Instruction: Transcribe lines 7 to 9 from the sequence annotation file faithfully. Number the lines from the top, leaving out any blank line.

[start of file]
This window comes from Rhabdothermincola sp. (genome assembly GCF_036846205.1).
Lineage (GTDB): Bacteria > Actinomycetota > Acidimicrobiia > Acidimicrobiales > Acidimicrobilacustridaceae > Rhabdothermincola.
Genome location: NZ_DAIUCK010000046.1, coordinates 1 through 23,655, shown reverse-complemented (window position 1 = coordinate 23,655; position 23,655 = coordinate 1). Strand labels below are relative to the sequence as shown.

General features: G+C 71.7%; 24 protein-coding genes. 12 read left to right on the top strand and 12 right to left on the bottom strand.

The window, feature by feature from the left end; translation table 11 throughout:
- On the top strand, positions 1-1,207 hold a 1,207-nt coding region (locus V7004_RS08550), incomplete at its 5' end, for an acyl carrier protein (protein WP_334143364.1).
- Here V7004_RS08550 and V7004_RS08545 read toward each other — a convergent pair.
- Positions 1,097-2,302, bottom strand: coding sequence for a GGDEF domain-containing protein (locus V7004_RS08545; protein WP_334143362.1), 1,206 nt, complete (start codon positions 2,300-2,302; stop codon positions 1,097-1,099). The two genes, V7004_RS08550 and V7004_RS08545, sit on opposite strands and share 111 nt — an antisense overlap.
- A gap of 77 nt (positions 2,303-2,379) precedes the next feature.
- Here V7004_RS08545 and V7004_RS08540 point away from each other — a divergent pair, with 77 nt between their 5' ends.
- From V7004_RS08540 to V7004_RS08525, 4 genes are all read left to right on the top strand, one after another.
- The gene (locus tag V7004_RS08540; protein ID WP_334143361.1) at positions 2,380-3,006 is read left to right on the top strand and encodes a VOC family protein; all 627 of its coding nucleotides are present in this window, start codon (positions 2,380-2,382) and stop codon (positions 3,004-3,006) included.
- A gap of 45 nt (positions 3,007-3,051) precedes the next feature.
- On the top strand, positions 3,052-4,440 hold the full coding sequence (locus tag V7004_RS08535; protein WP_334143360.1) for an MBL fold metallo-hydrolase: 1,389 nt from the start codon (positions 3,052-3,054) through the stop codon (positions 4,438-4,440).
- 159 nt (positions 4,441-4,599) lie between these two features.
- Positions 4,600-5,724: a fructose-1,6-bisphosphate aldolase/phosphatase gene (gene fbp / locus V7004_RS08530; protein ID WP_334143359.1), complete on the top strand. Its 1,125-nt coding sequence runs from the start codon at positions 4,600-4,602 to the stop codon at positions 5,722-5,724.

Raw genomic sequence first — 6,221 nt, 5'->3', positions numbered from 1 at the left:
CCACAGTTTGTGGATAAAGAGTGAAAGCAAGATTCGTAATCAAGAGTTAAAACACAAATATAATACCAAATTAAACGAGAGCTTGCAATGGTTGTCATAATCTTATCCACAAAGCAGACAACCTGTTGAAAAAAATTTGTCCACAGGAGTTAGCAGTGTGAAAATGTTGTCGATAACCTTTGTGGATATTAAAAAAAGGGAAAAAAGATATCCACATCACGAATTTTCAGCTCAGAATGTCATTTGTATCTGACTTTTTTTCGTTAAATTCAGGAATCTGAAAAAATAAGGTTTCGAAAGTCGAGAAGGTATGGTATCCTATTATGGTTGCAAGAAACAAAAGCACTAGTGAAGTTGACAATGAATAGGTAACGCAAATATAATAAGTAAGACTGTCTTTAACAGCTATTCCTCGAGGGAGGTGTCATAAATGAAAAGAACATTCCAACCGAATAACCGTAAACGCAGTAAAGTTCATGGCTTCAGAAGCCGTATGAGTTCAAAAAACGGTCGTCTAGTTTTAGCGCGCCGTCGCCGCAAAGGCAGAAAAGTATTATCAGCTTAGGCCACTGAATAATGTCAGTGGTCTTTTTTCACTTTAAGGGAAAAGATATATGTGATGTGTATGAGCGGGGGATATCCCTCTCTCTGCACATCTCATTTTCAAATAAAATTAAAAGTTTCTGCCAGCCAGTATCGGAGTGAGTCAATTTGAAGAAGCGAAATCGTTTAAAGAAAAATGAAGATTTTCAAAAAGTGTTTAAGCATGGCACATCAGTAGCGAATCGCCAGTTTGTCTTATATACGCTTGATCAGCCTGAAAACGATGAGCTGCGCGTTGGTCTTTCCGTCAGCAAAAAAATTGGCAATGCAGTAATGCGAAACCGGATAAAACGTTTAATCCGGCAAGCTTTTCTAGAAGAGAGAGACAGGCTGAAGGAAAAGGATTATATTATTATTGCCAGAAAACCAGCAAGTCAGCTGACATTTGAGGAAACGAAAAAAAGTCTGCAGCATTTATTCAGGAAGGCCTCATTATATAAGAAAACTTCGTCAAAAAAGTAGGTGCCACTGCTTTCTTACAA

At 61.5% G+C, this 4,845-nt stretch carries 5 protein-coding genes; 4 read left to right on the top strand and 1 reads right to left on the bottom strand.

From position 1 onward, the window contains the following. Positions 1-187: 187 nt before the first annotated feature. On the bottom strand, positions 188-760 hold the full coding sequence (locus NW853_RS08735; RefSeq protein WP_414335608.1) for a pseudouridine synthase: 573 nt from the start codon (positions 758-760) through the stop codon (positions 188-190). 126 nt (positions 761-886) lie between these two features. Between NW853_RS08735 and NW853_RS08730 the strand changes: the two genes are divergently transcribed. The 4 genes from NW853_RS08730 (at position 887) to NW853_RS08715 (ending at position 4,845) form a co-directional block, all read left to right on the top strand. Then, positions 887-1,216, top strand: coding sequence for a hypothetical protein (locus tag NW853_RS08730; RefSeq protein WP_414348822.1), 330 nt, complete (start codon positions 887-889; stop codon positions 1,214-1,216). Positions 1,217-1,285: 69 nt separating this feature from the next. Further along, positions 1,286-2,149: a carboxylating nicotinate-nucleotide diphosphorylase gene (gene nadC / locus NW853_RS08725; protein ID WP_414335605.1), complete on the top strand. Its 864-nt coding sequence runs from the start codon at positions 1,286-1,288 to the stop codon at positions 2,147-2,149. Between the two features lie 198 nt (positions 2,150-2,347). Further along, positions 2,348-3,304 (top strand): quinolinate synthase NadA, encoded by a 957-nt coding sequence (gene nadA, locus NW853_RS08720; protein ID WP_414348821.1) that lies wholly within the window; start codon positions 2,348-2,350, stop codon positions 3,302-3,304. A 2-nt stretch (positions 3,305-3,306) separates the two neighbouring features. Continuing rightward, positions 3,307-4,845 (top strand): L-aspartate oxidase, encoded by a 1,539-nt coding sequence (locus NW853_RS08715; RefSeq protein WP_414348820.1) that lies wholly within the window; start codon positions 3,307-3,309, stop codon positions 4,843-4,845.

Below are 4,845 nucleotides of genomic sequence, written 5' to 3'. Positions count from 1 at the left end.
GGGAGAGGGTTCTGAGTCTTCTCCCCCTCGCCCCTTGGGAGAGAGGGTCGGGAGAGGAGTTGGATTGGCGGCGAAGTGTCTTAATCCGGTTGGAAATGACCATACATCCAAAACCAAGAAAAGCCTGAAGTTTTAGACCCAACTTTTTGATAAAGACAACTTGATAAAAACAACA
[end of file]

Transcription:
- Here V7004_RS08550 and V7004_RS08545 read toward each other — a convergent pair.
- Positions 1,097-2,302, bottom strand: coding sequence for a GGDEF domain-containing protein (locus V7004_RS08545; protein WP_334143362.1), 1,206 nt, complete (start codon positions 2,300-2,302; stop codon positions 1,097-1,099). The two genes, V7004_RS08550 and V7004_RS08545, sit on opposite strands and share 111 nt — an antisense overlap.
- A gap of 77 nt (positions 2,303-2,379) precedes the next feature.